Tuesday, May 18, 2010

Missional Worship, 4

Haven't been here for awhile. Other things got in the way. But one more post in this line of thought.

A missional impulse for worship would make clearer the connections between God, church, and world. As we've seen in worship practices like the Lord's Supper, worship enacts God's care for the world through hospitality. This rehearsal, this anticipatory dinner, is also the way Christians learn their vocation in the world. The same hospitality they receive in worship, they extend to their neighbors.

So, there is not a wide gulf between what happens in worship on Sunday and the kind of life we live on Monday. To the contrary, there is a seamlessness. The way we are in worship is precisely the life to be lived among others.

This includes the way we speak in worship. We praise God not only because praise is due him, but also to learn praiseworthy speech. We bless to learn to bless. You get the idea.

Christianity is a Word religion. God creates through his word. Jesus is a Word incarnate. The Holy Spirit provides for us the words we use with others. God creates, sustains, and transforms his world through speech. What Christians bring the world is a gospel--a speech-act, that brings new worlds into view.

It is striking to me how often speech ethics are the focus of the biblical writers. The psalmist tells us that the throats of those who oppose God are "open graves," while the righteous have the fruit of praise continuously on their lips. Ethical sections in New Testament letters are peppered with admonitions about speech. We are to put away boasting, slander, gossip, unwholesome talk, etc, and instead to speak the truth to one another in love.

I am struck in 2 Corinthians how often Paul's self-identification with the death and resurrection of Jesus is coupled with a statement about his speech. Because he has experienced the power of death and resurrection, he speaks differently. "We have behaved in the world," he writes, "with frankness and godly sincerity." Or, "we are not peddler's of God's word..., but in Christ we speak as persons of sincerity." Again, "We have renounced the shameful things one hides; we refure to practice cunning or to falsify God's word; but by the open statement of the truth we commend ourselves to the conscience of everyone in the sight of God." These statements could be multiplied. The point is, Paul's encounter with the God who raised Jesus from the dead has changed the way he speaks to others.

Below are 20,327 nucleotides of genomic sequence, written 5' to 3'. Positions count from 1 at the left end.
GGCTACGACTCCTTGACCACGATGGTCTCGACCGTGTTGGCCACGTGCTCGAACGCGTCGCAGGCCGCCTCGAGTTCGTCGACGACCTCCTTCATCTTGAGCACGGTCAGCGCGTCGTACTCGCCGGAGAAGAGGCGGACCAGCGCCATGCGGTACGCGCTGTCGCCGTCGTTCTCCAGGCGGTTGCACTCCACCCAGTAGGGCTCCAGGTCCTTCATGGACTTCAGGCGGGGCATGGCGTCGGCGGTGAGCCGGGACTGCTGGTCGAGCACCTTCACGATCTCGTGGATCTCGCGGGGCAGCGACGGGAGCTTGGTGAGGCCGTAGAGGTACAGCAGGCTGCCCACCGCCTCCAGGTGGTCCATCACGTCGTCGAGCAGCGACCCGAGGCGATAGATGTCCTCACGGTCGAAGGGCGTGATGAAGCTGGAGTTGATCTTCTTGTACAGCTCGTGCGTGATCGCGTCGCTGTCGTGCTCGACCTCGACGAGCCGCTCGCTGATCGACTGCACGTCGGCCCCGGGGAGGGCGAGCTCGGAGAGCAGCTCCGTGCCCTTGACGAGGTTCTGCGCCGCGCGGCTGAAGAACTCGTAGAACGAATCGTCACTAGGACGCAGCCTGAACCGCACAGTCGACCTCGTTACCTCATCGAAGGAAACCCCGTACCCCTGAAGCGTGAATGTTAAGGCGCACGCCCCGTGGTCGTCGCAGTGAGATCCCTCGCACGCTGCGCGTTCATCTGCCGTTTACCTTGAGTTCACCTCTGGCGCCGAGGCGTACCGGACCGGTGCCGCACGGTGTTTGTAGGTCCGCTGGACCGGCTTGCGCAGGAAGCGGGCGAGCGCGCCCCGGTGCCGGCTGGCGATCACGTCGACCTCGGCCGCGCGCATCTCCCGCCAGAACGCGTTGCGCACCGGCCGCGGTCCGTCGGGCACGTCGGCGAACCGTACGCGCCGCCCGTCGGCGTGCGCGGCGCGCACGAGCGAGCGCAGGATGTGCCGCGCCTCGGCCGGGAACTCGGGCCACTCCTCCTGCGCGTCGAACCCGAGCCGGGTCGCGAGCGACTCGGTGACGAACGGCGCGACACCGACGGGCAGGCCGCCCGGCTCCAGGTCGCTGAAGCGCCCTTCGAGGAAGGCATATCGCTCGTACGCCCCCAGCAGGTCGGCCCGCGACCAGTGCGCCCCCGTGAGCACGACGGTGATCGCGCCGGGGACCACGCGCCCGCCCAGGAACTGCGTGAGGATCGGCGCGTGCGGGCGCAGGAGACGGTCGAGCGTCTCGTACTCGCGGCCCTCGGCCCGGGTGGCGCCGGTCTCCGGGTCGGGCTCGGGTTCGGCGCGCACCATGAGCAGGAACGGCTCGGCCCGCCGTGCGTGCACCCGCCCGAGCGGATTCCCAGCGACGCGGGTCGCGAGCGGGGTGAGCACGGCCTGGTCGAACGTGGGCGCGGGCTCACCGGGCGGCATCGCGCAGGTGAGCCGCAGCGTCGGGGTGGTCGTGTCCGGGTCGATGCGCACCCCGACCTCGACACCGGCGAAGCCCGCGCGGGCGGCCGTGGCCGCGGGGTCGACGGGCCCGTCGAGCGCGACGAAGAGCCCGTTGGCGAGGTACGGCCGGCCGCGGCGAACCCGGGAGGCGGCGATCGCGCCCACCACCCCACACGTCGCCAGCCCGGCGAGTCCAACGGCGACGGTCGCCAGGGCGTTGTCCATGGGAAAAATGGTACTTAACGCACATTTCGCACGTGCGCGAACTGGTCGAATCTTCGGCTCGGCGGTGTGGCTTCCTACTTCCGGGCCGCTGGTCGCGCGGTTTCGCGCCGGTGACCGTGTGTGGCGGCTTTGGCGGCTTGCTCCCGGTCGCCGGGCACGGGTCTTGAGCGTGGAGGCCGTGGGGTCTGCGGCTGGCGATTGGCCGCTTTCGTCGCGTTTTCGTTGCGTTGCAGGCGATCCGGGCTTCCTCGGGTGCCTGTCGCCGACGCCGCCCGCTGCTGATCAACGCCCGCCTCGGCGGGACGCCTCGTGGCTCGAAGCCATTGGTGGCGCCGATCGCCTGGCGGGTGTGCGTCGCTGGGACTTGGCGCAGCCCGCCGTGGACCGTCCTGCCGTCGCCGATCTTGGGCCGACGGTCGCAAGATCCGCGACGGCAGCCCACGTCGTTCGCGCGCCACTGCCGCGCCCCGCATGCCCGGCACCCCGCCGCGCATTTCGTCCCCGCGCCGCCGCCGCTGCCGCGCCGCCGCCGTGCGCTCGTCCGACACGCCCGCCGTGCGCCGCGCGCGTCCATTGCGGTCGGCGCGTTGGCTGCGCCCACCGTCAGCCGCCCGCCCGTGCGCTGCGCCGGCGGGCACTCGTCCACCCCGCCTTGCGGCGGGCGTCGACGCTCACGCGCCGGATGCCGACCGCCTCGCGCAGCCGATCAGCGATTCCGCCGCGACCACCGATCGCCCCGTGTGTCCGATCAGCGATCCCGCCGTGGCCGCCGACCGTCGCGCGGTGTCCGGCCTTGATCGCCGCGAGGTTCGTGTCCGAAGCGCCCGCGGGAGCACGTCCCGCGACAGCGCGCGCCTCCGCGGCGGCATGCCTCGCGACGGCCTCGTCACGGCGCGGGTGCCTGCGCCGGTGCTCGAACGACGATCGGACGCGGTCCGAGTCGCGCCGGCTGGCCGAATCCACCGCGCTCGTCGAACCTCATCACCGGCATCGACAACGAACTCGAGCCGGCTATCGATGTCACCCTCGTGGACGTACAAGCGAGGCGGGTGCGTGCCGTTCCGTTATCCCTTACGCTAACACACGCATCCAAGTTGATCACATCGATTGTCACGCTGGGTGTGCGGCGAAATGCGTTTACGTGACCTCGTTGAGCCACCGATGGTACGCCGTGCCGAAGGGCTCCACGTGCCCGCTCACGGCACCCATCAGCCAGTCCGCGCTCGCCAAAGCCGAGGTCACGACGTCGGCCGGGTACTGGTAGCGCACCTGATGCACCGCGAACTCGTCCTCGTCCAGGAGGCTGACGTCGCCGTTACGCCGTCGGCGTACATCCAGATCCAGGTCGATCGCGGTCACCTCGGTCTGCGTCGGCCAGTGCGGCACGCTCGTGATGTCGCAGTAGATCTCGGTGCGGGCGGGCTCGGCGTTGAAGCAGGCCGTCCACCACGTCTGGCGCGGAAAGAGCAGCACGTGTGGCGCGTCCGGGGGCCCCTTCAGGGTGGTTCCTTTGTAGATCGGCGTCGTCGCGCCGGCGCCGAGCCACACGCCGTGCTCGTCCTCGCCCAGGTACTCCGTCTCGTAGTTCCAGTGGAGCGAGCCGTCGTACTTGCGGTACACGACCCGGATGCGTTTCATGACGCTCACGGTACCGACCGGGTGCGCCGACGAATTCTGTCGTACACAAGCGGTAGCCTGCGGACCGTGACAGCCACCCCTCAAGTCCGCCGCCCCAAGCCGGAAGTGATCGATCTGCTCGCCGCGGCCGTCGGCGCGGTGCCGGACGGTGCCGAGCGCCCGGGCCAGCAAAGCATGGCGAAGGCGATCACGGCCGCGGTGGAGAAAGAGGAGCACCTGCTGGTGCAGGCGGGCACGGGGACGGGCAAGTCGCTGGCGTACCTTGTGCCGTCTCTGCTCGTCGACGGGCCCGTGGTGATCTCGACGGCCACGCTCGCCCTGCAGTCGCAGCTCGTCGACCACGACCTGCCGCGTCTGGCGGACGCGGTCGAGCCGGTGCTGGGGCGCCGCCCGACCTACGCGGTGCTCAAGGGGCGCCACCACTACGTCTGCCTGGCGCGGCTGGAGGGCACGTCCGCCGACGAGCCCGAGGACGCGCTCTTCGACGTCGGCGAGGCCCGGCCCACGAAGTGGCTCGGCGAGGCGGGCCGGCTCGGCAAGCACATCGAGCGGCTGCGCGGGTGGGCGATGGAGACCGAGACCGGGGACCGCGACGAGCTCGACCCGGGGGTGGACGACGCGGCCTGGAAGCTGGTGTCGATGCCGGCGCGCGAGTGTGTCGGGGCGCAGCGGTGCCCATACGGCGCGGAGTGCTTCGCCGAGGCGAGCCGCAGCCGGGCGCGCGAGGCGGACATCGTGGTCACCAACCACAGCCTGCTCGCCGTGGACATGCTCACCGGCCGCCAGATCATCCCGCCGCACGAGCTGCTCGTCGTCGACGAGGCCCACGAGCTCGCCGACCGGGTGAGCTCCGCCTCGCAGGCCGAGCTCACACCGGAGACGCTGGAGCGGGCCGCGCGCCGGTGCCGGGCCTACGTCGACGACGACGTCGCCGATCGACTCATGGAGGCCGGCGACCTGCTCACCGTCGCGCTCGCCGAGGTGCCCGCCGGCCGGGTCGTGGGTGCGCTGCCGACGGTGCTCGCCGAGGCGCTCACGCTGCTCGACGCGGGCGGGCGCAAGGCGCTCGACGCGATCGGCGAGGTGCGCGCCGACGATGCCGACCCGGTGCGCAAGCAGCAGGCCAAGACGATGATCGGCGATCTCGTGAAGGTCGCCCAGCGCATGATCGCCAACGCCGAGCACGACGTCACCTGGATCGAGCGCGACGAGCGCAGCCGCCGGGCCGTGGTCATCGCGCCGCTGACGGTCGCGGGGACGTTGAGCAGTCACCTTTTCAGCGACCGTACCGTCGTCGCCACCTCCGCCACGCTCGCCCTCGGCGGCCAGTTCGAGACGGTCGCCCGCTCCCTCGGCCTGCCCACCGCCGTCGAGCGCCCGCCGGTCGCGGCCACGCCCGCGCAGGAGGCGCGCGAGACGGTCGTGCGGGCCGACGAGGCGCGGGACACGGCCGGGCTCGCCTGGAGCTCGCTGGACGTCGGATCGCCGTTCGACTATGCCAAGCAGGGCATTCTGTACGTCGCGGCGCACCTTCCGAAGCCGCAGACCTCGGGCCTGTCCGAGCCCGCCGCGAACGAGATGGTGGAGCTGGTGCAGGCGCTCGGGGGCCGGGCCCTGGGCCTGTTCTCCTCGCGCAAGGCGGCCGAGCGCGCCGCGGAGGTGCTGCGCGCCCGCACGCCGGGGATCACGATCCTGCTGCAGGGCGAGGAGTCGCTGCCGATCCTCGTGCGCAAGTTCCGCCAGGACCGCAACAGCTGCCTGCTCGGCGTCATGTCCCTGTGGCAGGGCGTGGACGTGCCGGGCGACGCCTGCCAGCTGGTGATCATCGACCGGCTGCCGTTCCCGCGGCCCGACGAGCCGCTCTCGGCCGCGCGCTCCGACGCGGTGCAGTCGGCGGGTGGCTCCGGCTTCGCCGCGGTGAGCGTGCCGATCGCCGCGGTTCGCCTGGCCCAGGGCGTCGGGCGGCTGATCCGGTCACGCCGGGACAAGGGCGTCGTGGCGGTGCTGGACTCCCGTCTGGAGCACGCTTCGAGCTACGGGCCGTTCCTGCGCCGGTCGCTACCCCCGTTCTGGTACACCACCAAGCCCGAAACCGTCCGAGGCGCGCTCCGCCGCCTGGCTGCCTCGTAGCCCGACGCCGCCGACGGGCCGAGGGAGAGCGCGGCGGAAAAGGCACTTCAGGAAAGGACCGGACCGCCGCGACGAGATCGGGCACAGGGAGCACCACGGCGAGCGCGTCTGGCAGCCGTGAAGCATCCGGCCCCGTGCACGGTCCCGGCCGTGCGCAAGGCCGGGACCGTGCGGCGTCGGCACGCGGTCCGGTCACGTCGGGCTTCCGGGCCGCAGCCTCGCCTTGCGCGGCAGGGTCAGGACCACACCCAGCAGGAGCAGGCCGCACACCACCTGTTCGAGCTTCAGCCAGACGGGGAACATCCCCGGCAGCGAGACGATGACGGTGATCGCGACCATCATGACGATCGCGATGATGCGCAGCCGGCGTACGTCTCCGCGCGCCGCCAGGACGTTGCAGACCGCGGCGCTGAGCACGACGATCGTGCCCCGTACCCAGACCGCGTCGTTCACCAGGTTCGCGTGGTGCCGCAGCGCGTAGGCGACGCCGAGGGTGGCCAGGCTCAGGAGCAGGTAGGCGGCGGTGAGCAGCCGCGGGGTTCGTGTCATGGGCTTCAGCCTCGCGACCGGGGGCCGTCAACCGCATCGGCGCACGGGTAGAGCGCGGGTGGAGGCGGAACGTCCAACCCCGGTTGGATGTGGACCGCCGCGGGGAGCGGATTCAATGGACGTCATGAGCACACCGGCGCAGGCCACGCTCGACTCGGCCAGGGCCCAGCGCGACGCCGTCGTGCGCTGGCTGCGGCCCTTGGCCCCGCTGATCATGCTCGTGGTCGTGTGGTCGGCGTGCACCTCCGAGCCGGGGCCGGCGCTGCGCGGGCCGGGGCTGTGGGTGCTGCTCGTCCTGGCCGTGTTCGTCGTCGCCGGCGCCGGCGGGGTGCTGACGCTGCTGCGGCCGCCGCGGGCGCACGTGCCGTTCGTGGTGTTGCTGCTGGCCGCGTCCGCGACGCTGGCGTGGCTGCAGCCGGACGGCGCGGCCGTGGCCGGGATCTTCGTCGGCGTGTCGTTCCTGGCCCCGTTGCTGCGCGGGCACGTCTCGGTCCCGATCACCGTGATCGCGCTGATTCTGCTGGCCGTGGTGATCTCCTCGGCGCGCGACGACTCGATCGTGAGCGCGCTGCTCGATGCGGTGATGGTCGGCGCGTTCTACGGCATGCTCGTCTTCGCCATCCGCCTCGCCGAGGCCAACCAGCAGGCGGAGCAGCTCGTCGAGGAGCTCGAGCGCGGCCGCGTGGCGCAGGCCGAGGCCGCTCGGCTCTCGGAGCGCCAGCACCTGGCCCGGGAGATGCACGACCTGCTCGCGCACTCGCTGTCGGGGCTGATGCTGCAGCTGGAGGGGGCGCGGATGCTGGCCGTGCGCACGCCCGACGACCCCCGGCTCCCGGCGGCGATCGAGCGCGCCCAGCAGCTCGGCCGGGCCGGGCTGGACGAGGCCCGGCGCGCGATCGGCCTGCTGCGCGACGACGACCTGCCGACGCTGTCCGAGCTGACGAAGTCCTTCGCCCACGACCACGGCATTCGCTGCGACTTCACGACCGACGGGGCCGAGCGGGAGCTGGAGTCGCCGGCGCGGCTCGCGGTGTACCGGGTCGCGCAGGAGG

We learn this way of speaking in worship, or at least should. This is one thing I like about highly liturgical traditions. We speak to one another in worship. The words of Scripture are not simply the set-up for the sermon. They become the church's dialogue. We say them to one another and we respond in certain ways when we hear them spoken to us. We have blessings spoken over us and we respond in kind. We are learning to listen to one another, and speak in ways that offer life.

It is true that the significance of this is often lost on parishioners. I think this is due in part to the fact that we have thought of worship as space and time separated from the world. The world is not present to us in worship in any kind of constructive way. We are often told in worship to leave the world and its cares behind so that we can focus on God, as if God only shows up in the world when we gather to worship, as if God is uninvolved in the cares of this world.

Missional thinking would recover the public horizon of Christian worship, and in turn heighten our awareness of how the various things we do in worship form us for vocation in the world.

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